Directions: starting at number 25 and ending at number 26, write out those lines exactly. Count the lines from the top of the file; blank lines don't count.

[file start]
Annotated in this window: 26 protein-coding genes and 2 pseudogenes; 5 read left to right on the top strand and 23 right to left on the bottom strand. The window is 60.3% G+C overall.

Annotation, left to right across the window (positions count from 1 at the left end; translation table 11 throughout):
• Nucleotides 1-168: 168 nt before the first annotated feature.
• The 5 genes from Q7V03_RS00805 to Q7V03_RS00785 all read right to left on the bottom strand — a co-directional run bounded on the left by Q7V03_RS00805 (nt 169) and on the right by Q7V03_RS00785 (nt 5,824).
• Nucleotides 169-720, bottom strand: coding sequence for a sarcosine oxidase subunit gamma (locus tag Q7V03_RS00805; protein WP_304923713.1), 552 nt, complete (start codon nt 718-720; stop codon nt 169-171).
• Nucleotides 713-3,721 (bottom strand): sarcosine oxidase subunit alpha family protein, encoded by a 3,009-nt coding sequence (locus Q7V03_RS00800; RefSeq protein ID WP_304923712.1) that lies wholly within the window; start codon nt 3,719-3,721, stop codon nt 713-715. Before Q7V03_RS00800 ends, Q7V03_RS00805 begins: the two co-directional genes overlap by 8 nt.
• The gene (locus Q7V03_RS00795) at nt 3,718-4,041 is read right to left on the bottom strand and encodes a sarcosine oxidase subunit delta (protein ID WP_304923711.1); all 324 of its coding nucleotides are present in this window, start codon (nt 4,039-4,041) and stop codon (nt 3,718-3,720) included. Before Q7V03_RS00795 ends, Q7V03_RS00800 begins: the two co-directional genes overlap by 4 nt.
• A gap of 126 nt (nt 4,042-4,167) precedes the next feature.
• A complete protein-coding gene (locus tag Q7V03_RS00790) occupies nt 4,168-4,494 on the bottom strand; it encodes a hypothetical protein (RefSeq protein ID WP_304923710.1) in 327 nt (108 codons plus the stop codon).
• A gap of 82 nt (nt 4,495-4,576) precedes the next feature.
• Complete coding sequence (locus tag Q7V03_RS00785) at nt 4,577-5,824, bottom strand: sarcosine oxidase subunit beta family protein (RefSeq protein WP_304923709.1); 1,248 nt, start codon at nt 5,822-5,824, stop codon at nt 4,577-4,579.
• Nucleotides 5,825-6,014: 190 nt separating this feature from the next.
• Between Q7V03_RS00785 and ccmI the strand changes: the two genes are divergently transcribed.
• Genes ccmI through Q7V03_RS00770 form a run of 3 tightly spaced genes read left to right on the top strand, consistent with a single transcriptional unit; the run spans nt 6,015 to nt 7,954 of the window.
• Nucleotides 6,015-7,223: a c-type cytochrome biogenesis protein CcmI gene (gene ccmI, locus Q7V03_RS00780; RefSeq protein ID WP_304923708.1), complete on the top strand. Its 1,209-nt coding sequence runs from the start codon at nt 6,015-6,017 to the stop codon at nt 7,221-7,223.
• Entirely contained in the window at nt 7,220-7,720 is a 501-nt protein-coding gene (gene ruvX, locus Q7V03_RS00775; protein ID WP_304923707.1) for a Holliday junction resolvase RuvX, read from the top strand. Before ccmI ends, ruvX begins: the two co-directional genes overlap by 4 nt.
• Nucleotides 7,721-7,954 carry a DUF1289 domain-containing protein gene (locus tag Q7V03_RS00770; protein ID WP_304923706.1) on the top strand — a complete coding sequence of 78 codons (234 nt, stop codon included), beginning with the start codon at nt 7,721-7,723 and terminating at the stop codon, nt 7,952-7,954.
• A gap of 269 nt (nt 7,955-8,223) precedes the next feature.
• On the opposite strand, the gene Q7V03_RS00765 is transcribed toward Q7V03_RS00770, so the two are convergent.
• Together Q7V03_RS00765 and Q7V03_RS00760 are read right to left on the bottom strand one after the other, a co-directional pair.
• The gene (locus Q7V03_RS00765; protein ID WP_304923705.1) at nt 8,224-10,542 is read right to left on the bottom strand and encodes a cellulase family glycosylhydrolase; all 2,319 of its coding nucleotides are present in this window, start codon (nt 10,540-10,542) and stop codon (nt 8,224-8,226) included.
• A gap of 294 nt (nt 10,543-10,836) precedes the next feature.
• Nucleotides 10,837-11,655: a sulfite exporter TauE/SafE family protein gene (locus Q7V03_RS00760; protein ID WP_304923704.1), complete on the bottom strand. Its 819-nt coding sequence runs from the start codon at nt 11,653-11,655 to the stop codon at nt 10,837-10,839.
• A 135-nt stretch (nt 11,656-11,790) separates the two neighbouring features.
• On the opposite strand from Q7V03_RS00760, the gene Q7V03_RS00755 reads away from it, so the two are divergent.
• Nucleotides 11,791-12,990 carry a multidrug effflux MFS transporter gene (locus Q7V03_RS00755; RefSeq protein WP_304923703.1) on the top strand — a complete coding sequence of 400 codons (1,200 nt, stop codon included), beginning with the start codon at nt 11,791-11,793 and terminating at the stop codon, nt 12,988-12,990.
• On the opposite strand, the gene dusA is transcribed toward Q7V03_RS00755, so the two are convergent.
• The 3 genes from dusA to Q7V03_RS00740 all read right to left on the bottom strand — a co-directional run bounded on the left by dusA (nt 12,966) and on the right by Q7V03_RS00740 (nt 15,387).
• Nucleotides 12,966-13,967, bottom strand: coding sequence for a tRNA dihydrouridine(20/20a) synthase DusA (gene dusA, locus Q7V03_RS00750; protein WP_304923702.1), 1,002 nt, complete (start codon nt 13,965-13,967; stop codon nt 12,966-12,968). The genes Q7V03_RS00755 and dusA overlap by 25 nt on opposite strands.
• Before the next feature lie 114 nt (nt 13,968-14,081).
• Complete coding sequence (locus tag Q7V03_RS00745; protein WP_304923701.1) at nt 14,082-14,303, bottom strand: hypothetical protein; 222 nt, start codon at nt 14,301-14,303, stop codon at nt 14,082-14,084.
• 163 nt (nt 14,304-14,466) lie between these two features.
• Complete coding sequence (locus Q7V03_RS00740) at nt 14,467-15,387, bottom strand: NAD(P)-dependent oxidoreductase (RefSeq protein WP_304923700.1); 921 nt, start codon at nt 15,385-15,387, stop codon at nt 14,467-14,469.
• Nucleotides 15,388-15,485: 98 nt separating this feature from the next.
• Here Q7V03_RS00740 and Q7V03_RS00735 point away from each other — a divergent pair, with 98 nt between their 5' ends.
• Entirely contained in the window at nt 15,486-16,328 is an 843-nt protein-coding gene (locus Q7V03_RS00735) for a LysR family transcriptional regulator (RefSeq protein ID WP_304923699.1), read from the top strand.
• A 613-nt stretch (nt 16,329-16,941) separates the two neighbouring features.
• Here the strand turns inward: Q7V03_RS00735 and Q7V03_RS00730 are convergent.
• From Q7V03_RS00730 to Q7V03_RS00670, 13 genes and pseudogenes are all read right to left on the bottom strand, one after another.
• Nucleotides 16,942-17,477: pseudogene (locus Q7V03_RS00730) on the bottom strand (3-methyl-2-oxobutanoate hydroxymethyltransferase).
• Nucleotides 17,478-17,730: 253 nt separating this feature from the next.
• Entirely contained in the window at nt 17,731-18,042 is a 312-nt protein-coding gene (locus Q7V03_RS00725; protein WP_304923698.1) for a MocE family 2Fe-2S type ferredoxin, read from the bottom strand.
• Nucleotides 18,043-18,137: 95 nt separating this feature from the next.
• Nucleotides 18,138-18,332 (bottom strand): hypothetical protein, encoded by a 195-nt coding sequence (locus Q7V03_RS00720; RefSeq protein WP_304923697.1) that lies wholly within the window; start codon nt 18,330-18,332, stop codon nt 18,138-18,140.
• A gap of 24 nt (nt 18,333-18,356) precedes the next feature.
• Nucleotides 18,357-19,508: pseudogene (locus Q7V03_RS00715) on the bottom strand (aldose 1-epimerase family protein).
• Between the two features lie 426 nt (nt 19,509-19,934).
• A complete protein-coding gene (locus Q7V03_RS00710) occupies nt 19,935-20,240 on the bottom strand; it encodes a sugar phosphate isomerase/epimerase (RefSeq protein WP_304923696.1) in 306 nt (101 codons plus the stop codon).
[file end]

• On the opposite strand from Q7V03_RS00760, the gene Q7V03_RS00755 reads away from it, so the two are divergent.
• Nucleotides 11,791-12,990 carry a multidrug effflux MFS transporter gene (locus Q7V03_RS00755; RefSeq protein WP_304923703.1) on the top strand — a complete coding sequence of 400 codons (1,200 nt, stop codon included), beginning with the start codon at nt 11,791-11,793 and terminating at the stop codon, nt 12,988-12,990.